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John Burton to launch bid for Dem Party chair

Former Senate Leader John Burton is poised to announce his candidacy for California Democratic Party chairman.

Burton, a San Francisco Democrat, has told those close to him that he is running to succeed outgoing chairman Art Torres, who will leave the post after the party elects a new chairman in April. Burton was not immediately available to comment.

The job of party chairman is particularly important in this era of legislative term limits, and since voters approved Proposition 34, which set campaign contribution limits to candidates, and greatly enhanced the state parties’ rolls as arbiter of millions in political donations during campaign cycles. Burton was one of the authors of the initiative.

Other candidates in the race include current party vice-chairman Alex Rooker. Los Angeles County Party Chairman Eric Bauman has also been mentioned as a candidate.

Rooker has developed a long endorsement list, which includes incoming Senate Leader Darrell Steinberg, D-Sacramento, and a number of legislators and members of Congress. It was unclear how Burton’s entry into the race would effect those endorsements.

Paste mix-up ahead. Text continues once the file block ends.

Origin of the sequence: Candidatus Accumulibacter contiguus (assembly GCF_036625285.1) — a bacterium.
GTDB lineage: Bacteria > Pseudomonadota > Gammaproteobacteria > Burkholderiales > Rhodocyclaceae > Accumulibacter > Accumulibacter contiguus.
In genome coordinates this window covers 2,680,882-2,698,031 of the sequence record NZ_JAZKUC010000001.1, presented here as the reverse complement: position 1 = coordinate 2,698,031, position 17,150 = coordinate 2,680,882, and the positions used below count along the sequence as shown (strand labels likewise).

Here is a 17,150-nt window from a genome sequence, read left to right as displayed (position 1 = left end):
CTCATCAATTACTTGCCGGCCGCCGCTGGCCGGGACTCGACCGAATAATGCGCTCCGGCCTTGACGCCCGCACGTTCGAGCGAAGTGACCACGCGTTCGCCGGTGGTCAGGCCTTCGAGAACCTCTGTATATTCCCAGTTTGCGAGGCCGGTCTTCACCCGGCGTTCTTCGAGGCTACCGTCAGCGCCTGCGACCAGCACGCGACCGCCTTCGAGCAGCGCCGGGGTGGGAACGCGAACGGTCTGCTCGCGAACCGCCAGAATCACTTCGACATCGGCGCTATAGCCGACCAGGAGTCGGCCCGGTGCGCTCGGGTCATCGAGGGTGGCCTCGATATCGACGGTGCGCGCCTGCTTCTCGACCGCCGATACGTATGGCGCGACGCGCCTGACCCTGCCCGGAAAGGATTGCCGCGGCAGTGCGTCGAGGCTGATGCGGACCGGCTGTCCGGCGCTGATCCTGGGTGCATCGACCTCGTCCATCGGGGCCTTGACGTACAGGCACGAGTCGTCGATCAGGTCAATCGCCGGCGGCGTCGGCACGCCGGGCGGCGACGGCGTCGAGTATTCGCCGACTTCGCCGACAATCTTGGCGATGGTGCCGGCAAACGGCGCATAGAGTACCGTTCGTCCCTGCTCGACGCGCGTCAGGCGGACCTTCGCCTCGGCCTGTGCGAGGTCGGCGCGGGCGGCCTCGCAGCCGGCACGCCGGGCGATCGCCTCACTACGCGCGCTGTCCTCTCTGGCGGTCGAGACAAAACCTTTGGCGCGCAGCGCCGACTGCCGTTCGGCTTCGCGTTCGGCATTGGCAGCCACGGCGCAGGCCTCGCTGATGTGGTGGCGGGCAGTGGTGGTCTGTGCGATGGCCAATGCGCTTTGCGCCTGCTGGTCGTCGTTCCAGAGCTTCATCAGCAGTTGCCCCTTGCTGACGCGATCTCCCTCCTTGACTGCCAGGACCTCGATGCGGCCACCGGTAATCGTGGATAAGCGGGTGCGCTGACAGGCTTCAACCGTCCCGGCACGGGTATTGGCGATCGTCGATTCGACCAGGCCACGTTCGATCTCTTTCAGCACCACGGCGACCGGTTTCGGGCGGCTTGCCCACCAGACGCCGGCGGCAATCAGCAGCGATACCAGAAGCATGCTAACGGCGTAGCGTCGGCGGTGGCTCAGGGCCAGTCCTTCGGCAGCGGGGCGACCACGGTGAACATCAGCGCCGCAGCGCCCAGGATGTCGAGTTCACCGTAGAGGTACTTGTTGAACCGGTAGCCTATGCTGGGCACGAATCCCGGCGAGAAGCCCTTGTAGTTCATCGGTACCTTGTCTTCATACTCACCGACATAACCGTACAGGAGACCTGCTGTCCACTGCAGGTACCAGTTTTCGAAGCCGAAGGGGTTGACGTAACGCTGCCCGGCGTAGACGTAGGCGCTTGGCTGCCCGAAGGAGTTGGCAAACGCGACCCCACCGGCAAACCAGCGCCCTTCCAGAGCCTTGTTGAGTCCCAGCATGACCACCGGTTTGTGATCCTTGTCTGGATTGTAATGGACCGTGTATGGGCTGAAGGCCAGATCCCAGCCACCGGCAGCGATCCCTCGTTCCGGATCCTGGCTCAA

Rooker could not be reached for comment.

State Democratic Party delegates will vote to replace Torres on April 25, during their spring convention. The new chairman will take office one day after the vote.

For Burton, taking over as party chairman would be coming full circle, in a way. He was the legislative author of Proposition 34 in 2000. That measure was designed to shift political money, and fundraising power, away from individual candidates and increase the stature of political parties.

Under the rules of Proposition 34, parties can receive unlimited donations, but the measure introduced new contribution limits for legislative and statewide candidates. As a result, much of the money that is raised by legislator’s moves through the state party’s bank accounts.

The most notable recent example was former Speaker Fabian Nunez’s fundraising against a redistricting measure backed by Gov. Arnold Schwarzenegger in 2005. Nunez directed donors to give money to the state party. At the end of the campaign, the party cut Nunez a check for $4 million to his personal campaign account, angering some Democratic activists who felt the party should have kept the money.

Since leaving office in 2006, Burton has headed the John Burton Foundation for Children Without Homes, a non-profit “dedicated to improving the quality of life for California’s homeless children and developing policy solutions to prevent homelessness,” according to the foundation’s Web site.


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